The effects of musical practice on structural plasticity: the dynamics of grey matter changes

Brain Cogn. 2014 Oct:90:174-80. doi: 10.1016/j.bandc.2014.06.013. Epub 2014 Aug 13.


Intensive training and the acquisition of expertise are known to bring about structural changes in the brain. Musical training is a particularly interesting model. Previous studies have reported structural brain modifications in the auditory, motor and visuospatial areas of musicians compared with nonmusicians. The main goal of the present study was to go one step further, by exploring the dynamic of those structural brain changes related to musical experience. To this end, we conducted a regression study on 44 nonmusicians and amateur musicians with 0-26years of musical practice of a variety instruments. We sought first to highlight brain areas that increased with the duration of practice and secondly distinguish (thanks to an ANOVA analysis) brain areas that undergo grey matter changes after only limited years of musical practice from those that require longer practice before they exhibit changes. Results revealed that musical training results a greater grey matter volumes in different brain areas for musicians. Changes appear gradually in the left hippocampus and right middle and superior frontal regions, but later also include the right insula and supplementary motor area and left superior temporal, and posterior cingulate areas. Given that all participants had the same age and that we controlled for age and education level, these results cannot be ascribed to normal brain maturation. Instead, they support the notion that musical training could induce dynamic structural changes.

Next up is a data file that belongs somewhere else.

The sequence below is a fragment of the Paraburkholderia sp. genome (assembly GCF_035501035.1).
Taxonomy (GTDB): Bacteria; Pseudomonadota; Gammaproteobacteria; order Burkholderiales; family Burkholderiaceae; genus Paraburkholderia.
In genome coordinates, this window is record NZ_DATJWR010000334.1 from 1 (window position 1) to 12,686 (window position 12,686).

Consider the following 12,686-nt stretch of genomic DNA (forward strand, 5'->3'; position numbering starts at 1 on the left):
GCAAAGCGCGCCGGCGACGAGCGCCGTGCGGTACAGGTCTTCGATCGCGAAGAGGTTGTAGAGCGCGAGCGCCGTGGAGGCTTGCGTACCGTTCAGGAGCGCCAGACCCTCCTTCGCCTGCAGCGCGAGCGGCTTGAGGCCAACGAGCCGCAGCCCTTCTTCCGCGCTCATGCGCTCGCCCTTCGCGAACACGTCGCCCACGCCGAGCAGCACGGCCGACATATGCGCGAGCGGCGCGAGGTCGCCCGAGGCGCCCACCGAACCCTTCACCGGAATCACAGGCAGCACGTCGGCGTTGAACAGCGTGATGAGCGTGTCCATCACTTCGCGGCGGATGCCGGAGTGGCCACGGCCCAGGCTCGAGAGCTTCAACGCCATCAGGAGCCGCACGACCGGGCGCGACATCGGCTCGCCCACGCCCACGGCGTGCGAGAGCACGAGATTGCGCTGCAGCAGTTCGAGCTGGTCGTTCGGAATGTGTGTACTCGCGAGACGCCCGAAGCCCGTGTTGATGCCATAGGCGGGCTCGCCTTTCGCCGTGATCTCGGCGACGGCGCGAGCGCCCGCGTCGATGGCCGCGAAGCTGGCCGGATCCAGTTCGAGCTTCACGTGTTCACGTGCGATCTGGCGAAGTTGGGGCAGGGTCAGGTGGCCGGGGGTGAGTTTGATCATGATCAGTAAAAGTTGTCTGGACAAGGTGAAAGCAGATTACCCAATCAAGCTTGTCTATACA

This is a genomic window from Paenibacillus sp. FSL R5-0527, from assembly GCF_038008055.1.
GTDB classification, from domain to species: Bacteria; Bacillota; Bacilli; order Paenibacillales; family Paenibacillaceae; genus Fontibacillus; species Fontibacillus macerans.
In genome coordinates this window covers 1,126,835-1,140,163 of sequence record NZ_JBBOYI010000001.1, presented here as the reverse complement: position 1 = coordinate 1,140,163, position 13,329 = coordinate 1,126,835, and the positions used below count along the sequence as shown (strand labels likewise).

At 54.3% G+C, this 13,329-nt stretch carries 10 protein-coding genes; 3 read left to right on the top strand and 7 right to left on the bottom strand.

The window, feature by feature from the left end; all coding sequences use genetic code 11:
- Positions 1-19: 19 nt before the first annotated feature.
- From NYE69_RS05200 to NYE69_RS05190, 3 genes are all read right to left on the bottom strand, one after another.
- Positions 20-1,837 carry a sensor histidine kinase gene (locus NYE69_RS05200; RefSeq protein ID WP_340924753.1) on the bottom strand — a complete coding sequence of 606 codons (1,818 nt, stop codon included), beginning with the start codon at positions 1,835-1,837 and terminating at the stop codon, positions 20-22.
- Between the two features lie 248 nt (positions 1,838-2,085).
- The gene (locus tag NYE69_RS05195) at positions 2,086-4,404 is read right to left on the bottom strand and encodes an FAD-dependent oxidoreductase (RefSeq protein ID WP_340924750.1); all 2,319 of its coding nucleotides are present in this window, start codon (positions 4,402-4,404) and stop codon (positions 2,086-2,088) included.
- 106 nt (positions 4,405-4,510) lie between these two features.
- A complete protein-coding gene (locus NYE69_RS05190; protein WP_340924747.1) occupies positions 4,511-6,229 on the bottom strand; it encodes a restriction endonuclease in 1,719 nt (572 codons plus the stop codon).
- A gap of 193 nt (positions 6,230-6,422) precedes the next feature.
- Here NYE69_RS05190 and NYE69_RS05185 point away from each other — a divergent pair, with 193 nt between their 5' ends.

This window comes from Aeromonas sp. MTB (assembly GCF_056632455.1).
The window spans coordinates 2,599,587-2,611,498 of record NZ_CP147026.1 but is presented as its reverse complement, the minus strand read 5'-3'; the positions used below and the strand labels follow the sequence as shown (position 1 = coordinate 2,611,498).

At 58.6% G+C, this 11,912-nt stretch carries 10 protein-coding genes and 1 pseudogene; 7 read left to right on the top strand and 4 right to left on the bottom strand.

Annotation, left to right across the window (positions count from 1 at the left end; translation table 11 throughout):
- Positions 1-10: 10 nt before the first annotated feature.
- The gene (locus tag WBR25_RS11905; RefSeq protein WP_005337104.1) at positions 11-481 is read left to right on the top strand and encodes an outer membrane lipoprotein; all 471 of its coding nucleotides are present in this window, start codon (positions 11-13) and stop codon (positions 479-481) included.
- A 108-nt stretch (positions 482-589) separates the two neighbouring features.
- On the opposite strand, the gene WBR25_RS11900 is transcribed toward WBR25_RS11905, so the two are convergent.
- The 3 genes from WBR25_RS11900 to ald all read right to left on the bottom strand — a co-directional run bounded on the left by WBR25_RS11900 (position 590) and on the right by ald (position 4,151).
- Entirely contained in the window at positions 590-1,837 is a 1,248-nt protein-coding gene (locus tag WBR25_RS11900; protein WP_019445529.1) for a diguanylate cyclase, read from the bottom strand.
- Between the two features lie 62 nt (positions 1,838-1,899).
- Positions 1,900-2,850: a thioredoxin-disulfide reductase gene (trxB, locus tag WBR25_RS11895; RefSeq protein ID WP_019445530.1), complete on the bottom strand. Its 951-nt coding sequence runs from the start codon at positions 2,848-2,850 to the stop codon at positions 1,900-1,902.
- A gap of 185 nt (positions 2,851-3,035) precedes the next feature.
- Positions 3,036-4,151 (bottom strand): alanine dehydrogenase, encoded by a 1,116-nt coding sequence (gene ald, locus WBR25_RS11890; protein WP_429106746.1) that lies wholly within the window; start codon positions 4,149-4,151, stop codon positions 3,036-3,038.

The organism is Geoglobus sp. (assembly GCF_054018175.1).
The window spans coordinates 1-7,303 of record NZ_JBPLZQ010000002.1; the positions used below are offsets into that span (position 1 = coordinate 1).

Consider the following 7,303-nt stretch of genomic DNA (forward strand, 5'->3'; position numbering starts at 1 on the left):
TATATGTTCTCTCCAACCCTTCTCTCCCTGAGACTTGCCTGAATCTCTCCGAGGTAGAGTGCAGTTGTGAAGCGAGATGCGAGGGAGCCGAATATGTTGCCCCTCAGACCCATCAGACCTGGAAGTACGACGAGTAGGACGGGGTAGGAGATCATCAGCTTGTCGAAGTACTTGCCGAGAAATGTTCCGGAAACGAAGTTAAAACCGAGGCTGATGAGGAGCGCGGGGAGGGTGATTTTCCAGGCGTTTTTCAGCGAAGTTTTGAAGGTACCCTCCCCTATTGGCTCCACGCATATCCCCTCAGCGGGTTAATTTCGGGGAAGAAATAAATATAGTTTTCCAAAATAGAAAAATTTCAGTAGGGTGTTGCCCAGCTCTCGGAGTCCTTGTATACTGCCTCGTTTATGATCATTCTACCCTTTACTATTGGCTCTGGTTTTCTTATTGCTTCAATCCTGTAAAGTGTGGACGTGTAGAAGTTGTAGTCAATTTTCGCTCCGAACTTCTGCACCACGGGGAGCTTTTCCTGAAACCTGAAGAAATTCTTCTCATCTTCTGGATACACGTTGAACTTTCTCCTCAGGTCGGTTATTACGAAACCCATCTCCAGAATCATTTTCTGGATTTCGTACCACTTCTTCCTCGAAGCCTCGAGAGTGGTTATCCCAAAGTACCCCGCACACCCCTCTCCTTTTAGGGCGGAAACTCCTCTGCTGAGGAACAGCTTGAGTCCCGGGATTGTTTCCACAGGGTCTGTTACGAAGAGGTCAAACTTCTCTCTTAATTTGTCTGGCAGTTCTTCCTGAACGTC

Keywords: MRI; Music; Plasticity; Training; VBM.

Publication types

  • Research Support, Non-U.S. Gov't

MeSH terms

  • Adult
  • Age Factors
  • Brain / physiology*
  • Female
  • Gray Matter / physiology*
  • Humans
  • Magnetic Resonance Imaging
  • Male
  • Music
  • Neuronal Plasticity*
  • Practice, Psychological*
  • Regression Analysis
  • Time Factors
  • Young Adult